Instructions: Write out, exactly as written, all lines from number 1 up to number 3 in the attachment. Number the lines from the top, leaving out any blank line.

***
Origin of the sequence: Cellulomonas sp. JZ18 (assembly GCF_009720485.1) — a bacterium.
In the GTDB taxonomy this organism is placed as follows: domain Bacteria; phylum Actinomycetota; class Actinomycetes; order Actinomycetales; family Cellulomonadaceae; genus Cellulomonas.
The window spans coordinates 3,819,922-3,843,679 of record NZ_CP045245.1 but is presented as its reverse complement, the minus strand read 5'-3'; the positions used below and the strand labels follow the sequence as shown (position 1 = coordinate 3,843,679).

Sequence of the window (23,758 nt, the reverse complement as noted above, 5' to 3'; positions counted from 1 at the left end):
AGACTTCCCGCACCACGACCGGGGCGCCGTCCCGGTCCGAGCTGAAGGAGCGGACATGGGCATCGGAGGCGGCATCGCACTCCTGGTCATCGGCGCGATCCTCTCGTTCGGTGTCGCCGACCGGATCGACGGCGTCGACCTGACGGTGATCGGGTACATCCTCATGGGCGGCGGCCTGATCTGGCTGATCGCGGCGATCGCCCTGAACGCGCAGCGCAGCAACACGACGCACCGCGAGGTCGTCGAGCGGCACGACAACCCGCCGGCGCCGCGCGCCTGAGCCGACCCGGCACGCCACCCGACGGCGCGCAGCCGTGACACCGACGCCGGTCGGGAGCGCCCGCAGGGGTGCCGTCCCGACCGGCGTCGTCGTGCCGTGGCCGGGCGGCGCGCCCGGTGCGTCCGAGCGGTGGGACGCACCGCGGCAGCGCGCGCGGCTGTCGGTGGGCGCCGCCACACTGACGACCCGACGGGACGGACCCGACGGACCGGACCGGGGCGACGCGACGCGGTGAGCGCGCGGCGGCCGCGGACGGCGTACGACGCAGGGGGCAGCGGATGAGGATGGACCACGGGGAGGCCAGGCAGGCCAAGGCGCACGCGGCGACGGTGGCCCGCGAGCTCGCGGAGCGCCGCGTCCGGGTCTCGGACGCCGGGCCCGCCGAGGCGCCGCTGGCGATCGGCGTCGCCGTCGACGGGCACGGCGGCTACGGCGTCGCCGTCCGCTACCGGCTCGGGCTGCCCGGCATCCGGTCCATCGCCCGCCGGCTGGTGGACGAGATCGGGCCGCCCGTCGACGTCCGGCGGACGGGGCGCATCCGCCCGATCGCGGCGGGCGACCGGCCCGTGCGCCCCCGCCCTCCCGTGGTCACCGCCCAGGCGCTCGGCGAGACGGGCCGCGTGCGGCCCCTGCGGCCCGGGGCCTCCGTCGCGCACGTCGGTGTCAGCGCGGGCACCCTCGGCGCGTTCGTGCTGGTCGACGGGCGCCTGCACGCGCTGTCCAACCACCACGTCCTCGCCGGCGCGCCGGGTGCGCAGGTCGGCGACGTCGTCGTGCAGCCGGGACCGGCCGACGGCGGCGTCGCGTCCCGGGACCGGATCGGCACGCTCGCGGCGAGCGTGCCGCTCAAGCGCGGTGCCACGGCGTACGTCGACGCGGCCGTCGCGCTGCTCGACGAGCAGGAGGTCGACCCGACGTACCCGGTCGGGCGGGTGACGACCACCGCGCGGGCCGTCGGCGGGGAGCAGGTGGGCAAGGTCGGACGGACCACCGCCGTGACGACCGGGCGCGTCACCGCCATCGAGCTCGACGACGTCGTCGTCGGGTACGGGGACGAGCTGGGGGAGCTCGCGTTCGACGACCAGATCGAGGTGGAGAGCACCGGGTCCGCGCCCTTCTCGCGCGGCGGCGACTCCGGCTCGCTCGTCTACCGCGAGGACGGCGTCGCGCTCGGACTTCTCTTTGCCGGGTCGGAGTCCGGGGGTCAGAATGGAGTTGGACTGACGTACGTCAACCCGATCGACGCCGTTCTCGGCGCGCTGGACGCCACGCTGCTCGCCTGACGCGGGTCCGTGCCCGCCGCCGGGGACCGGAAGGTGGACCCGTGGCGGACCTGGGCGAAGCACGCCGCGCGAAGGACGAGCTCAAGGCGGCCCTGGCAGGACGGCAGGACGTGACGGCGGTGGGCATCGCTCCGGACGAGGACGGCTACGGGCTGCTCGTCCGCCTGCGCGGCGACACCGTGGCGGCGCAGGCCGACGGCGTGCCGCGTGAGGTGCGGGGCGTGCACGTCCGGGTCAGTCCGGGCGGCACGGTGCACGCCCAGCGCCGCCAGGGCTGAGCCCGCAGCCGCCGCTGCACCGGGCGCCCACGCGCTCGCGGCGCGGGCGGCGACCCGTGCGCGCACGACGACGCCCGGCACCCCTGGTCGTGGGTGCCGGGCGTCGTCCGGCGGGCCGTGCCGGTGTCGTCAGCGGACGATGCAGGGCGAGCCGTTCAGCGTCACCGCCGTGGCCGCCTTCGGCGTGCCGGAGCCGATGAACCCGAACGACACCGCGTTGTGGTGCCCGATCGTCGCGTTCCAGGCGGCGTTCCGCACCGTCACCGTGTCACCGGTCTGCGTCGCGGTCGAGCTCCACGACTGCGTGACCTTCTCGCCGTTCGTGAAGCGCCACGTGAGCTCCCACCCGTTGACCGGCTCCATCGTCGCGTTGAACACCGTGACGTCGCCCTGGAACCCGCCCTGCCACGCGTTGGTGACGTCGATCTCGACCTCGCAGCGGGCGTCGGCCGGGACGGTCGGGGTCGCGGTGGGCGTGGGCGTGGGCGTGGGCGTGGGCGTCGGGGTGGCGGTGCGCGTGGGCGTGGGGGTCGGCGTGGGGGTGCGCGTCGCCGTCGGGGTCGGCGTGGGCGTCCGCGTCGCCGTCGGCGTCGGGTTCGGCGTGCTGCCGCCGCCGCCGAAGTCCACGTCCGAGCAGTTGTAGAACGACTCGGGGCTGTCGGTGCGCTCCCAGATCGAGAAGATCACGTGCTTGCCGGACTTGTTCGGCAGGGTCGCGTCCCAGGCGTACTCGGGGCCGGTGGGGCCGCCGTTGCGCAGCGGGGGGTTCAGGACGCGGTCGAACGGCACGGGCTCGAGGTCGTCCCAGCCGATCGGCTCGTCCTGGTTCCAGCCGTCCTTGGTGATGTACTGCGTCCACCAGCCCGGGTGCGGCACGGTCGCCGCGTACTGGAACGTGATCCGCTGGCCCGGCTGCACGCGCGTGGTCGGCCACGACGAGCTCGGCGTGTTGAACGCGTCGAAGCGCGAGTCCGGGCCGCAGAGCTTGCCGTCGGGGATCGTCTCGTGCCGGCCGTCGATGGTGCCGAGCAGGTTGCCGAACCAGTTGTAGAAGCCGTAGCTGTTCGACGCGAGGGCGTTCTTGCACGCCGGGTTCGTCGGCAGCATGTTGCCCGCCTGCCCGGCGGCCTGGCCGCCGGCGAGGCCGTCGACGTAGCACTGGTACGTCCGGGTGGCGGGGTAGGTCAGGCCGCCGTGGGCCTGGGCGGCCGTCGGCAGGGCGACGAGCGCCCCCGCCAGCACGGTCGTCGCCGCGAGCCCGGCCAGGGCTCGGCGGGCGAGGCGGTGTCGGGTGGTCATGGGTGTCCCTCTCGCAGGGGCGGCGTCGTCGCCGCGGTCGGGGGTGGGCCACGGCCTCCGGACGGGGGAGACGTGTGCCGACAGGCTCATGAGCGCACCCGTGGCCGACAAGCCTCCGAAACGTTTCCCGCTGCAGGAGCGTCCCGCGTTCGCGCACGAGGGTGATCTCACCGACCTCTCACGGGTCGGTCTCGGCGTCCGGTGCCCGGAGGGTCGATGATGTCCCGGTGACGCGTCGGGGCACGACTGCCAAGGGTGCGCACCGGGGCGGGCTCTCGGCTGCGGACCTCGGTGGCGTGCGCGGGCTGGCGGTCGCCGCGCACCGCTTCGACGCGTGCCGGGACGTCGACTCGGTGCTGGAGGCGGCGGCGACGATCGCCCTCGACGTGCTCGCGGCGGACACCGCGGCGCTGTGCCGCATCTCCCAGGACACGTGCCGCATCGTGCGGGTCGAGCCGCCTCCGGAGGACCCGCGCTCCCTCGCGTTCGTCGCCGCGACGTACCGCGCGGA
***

Origin of the sequence: Cellulomonas sp. JZ18 (assembly GCF_009720485.1) — a bacterium.
In the GTDB taxonomy this organism is placed as follows: domain Bacteria; phylum Actinomycetota; class Actinomycetes; order Actinomycetales; family Cellulomonadaceae; genus Cellulomonas.
The window spans coordinates 3,819,922-3,843,679 of record NZ_CP045245.1 but is presented as its reverse complement, the minus strand read 5'-3'; the positions used below and the strand labels follow the sequence as shown (position 1 = coordinate 3,843,679).